Someone asked us the other day whether it was safe to make a commercial production with Magic Lantern software running on a Canon EOS 5D mk III. There are several answers to this, and it's by no means certain that any of them are "yes". In order to understand why, it's a good idea to look at this question in the light of two completely different scenarios
First of all I want to say that I'm a huge admirer of the work that Magic Lantern does. None of what follows is a criticism of them or their work. It is more a reflection of what it means to use a product in a professional context, and how to asses the risk of using software that does not have the same history of testing as professional equipment from a large Japanese manufacturer.
Design and Production
First, let's look at how a major Japanese manufacturer designs and makes a product.
When a new camera comes to market from one of the major players, it's rarely the result of a back-of-an-envelope idea. What's more likely is that the product has been in planning for more than a year, and that it's based on a perceived gap in the marketplace. It will be developed in a way that minimises the need for additional tools and technology, while still giving the new device a competitive advantage.
It's a complex process, that's well tuned. And it's also why you don't often get big surprises from big companies - but what you do get is a product that is generally delivered on time, and which is absolutely rock solid. Which is what you want if your business and your reputation depend on it.
Most of all, these products are tested to within an inch of their lives. There's almost no chance of something slipping out with a serious bug. In fact, this happens so rarely, that when it does, it's big news. Even though modern cameras are largely software-defined devices, buying a camera from a big Japanese manufacturer is as close as you can get these days to buying a "thing" in the old fashioned sense.
Reliability of Magic Lantern
Now, let's look at it from the Magic Lantern angle (and this isn't just about ML: its about anyone who "hacks" into a product to gain functionality).
First of all, let's get rid of the idea that because the ML software is running on Canon's hardware it must be reliable, because the moment you install a single byte of "alien" code on a third-party's product, all the testing is completely invalidated. In a sense software like ML's would be treated by the original manufacturer as one giant bug.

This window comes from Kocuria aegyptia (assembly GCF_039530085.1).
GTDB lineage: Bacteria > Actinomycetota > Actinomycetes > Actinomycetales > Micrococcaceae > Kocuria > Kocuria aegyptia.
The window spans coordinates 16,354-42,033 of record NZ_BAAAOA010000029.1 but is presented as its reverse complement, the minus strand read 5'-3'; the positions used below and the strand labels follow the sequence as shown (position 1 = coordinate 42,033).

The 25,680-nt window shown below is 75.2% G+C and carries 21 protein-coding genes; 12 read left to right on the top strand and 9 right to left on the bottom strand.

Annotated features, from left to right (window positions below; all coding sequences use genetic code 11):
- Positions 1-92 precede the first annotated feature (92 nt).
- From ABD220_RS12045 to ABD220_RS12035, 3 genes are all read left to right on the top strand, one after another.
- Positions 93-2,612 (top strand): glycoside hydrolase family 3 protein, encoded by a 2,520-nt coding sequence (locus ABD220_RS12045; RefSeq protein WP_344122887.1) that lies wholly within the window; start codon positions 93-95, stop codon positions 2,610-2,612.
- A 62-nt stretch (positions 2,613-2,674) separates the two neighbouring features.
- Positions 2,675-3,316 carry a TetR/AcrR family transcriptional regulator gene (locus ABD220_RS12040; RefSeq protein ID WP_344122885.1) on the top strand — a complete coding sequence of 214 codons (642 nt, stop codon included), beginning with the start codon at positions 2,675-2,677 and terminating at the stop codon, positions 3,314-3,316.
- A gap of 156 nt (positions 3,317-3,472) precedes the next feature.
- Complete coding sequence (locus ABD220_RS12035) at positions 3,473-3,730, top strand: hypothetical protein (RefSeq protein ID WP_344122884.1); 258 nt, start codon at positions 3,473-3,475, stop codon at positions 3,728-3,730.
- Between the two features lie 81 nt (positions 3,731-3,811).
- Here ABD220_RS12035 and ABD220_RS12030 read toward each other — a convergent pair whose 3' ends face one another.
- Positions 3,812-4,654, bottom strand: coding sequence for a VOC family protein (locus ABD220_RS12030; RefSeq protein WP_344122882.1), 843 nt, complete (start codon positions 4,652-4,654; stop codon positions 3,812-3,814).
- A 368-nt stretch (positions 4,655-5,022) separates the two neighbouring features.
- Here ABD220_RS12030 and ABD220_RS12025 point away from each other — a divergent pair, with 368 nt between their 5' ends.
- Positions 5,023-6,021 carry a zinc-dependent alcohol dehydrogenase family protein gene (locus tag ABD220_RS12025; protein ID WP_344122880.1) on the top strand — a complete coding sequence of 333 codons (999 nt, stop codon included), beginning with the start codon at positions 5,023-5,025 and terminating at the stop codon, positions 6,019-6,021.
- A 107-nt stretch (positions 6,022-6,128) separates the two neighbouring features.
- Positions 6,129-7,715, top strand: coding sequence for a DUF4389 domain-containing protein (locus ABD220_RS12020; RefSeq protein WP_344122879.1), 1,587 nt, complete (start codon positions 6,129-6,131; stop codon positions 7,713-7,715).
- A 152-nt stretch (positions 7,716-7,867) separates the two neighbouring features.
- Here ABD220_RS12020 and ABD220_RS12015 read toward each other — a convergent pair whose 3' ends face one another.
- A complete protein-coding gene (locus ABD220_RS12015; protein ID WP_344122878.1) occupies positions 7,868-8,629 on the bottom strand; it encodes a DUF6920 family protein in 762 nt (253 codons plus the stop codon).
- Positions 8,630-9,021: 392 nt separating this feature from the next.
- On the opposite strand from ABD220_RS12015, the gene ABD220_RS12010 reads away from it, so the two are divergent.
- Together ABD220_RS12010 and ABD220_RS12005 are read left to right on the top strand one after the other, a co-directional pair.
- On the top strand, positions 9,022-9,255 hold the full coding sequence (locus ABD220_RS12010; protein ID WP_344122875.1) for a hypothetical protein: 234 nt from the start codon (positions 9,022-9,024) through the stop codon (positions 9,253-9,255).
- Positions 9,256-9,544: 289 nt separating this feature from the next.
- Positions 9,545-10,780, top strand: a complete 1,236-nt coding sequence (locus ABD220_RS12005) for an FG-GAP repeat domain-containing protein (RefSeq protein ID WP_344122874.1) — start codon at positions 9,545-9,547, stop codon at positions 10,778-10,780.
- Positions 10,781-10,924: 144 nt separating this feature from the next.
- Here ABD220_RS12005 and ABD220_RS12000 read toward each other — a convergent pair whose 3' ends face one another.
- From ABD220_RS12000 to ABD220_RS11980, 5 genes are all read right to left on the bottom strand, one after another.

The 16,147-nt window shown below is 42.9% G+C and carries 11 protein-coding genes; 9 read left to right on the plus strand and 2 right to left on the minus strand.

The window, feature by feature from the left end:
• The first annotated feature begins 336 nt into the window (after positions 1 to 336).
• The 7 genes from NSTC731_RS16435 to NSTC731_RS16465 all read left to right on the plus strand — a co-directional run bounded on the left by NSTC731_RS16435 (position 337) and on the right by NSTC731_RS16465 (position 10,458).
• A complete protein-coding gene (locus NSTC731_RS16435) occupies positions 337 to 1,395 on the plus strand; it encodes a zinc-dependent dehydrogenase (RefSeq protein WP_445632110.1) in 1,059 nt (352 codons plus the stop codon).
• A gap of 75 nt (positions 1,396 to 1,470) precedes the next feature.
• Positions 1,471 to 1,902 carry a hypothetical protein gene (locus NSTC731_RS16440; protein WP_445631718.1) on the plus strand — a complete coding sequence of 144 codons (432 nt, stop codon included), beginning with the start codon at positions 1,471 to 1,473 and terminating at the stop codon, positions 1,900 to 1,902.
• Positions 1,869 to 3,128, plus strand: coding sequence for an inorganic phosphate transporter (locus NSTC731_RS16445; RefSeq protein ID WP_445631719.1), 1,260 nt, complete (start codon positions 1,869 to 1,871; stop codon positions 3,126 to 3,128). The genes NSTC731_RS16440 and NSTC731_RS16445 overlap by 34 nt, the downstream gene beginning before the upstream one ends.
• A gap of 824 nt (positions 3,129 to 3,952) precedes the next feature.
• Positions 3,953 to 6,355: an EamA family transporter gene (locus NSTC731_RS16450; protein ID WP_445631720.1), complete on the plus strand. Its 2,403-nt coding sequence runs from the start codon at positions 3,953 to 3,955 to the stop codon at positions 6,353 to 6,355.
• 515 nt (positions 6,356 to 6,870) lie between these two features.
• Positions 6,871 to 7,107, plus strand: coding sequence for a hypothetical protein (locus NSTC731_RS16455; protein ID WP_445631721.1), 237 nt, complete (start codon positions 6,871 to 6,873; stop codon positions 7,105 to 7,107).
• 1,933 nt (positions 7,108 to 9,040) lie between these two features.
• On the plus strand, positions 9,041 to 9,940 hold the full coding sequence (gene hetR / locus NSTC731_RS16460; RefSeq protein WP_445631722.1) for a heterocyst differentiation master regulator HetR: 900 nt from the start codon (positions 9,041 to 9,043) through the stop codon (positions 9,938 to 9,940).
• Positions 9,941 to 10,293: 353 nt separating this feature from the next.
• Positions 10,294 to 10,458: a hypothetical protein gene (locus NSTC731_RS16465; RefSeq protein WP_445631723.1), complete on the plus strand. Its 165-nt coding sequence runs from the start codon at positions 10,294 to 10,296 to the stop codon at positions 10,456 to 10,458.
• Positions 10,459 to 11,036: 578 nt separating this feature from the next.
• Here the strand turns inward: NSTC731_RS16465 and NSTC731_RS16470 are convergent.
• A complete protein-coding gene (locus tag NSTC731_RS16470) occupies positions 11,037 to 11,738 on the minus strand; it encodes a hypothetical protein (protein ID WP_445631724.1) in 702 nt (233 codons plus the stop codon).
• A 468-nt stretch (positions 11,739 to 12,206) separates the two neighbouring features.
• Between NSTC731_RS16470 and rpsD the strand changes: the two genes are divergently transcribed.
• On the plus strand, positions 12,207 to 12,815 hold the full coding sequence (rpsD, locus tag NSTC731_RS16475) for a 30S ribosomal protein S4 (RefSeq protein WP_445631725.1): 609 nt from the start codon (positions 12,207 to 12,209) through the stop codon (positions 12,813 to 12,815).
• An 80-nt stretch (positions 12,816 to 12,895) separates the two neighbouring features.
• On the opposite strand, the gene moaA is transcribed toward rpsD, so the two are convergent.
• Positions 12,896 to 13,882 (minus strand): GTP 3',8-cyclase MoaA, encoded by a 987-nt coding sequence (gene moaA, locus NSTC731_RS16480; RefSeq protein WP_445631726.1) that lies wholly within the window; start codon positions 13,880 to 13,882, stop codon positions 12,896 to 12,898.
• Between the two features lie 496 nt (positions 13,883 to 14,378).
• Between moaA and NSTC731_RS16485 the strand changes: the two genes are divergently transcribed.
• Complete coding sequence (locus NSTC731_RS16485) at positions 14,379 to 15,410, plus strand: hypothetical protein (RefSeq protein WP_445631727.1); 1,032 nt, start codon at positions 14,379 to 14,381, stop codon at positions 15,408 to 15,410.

You can expect absolutely no support from Canon if you're running other people's software, and no sympathy either. And you can understand why: not only do Canon not have any control over any foreign software installed on their cameras, but this represents a disruptive attack on their business model as well. Remember how we said that each new product is planned and fitted into the optimum place in the manufacturer's product hierarchy? Well, running software that means a camera costing a few thousand dollars can challenge another one in your range that costs five times as much is a situation that's not likely to be welcomed with open arms.
The risks of using Magic Lantern on Canon
But aside from all of that: how safe is it to run ML software on Canon hardware if you're using it for serious projects?
The real answer depends on how well you know the software and how it works with your camera. Ultimately using software like this in professional situations comes down to risk analysis and risk avoidance.
Why is it so risky? Because, brilliant though the whole Magic Lantern project is, it hasn't been tested to anything like the same extent that the original camera has been. Introduce your modified camera to a situation that the ML writers hadn't envisaged, and anything could happen - and I mean anything. This could range from a minor blemish in the picture to the camera destroying itself or even catching fire. If that sounds extreme, remember that the ML software makes cameras do stuff there were never supposed to do. Pushing raw, uncompressed video around a device that was only ever intended to work with highly compressed media means stressing components to their limits - and possibly beyond. Of course, we're playing devil's advocate here. We're looking at the worst possible case. In fact, we've always been impressed by the way that ML tries to avoid damage to your camera by making the software boot from an external card.
Limiting the risks
Just about the only foolproof answer to this is insurance. Obviously, you need professional liability insurance - you should have that anyway - but you need to insure yourself against failure of the camera and loss of material. In other words, you need to make sure that your business and reputation will survive if you have a catastrophic failure.
This isn't easy. If you absolutely must have raw images from a camera that doesn't support them natively then you're going to have to use ML. So there will always be risks. The performance of the camera is on your critical path. If it fails, the project fails. All you can do is understand the performance of the camera/Magic Lantern combination so well that you at least have the benefit of past experience to inform you whether what you're trying to do is likely to work.
Would I use ML for professional work? Only if I had the shoot covered with another camera - and cameras that can compare with the raw output of a 5D are expensive.
So it's expense versus risk. It's as simple as that.
But if I was making my own production, for fun, and perhaps with a more serious intent, then, yes, I probably would. Creating a piece of art with something that was never meant to be can only add to the fascination of the finished work.